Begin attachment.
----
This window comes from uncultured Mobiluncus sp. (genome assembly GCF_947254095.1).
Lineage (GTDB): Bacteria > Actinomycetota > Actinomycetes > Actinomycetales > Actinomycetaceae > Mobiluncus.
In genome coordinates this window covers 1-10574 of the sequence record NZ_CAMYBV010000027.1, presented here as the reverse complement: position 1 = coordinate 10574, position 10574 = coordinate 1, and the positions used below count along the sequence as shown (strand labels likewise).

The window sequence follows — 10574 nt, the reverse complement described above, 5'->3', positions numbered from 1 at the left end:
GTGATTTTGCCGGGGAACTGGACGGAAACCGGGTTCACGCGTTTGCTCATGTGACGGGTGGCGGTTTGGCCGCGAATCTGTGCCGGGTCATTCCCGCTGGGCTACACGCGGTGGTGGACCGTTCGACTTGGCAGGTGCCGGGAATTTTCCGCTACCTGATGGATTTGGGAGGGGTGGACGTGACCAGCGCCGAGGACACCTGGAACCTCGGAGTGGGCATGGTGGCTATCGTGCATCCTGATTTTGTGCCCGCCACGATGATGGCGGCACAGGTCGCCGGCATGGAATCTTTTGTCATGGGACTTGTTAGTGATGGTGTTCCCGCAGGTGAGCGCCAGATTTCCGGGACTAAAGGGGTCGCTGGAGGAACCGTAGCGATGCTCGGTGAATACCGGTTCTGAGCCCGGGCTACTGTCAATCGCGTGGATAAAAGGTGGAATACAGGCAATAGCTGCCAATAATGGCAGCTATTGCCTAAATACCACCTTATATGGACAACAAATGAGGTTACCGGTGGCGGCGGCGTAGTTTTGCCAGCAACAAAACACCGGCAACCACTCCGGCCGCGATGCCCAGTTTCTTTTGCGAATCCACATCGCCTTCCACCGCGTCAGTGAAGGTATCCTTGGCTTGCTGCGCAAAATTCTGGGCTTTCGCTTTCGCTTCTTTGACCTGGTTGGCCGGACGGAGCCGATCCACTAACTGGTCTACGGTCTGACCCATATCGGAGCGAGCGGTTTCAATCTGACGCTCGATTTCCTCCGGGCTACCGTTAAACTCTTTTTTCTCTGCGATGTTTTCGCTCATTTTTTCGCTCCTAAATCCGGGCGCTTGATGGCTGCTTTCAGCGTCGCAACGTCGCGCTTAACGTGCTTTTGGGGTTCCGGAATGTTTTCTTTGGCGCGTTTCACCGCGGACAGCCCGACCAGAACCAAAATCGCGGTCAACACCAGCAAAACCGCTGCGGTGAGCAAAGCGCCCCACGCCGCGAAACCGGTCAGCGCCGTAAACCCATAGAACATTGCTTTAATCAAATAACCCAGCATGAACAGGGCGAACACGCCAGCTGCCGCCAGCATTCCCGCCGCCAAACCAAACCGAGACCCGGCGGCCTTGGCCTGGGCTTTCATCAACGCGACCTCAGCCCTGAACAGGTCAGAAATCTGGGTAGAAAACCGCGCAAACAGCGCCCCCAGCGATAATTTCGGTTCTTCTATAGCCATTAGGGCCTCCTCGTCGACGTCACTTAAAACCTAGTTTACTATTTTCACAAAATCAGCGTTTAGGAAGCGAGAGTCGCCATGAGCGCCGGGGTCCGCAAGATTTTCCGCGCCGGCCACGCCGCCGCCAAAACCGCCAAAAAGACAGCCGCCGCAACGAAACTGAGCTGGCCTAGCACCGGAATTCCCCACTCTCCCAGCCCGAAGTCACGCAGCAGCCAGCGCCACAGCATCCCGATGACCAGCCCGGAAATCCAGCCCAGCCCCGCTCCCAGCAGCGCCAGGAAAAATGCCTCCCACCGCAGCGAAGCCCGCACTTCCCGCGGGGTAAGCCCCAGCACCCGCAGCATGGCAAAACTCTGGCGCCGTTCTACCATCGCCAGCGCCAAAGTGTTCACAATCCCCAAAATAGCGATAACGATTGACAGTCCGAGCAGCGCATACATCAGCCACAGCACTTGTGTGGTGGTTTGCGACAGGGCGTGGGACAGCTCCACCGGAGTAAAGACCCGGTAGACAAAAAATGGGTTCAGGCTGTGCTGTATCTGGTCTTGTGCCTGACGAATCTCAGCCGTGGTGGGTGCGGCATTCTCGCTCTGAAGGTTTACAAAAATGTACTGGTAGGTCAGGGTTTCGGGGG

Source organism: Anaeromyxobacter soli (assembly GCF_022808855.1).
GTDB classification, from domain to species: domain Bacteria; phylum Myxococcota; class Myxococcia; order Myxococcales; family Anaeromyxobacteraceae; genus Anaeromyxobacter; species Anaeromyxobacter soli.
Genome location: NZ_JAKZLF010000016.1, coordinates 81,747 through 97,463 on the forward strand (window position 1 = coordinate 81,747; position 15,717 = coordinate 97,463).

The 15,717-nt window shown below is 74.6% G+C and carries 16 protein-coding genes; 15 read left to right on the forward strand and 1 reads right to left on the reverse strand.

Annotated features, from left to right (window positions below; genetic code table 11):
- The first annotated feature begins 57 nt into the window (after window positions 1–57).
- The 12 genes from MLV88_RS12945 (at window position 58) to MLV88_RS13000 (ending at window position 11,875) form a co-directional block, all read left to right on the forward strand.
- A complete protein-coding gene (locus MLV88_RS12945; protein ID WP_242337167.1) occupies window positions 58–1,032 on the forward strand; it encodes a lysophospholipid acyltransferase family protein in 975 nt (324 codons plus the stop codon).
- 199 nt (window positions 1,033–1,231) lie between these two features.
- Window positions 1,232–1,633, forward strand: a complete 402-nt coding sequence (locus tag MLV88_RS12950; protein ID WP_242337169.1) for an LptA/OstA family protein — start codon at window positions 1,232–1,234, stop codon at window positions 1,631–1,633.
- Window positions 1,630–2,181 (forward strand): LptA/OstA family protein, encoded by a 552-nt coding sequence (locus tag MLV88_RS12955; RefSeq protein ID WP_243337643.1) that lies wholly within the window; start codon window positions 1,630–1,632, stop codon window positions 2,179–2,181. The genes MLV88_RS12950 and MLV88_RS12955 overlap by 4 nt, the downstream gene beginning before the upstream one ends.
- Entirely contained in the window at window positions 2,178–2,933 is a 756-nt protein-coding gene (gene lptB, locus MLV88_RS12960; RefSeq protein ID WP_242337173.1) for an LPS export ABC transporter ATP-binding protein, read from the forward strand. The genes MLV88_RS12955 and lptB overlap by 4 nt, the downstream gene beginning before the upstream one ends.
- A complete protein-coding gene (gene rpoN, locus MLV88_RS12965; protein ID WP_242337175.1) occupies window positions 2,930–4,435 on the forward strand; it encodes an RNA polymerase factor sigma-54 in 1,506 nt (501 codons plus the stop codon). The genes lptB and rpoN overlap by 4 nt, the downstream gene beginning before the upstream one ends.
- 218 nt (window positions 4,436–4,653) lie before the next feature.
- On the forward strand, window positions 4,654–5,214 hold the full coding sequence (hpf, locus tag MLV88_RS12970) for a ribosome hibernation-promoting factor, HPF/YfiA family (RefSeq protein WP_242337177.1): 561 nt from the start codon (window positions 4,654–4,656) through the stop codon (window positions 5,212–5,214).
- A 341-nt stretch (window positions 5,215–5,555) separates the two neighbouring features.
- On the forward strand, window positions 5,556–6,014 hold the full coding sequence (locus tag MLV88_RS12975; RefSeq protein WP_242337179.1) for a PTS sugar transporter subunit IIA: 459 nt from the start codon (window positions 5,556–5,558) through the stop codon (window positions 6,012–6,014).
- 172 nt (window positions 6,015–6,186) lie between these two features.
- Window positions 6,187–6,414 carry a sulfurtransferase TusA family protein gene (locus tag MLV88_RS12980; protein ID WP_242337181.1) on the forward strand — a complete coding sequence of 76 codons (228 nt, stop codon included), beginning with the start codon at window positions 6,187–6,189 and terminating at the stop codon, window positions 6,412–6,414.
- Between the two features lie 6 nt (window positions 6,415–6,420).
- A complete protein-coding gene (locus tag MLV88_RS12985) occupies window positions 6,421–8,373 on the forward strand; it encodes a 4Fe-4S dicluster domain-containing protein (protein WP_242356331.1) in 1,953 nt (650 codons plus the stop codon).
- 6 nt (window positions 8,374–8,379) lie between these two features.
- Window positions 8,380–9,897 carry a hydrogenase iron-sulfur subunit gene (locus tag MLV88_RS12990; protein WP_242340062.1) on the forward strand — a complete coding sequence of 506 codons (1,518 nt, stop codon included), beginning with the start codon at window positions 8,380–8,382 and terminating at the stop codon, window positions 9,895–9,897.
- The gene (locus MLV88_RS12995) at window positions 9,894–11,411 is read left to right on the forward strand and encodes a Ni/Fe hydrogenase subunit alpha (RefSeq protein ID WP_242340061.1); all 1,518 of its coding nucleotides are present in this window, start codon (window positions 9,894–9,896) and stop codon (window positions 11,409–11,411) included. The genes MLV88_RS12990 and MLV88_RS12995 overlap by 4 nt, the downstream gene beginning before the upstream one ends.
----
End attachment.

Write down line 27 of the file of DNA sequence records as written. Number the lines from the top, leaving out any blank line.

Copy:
- 6 nt (window positions 8,374–8,379) lie between these two features.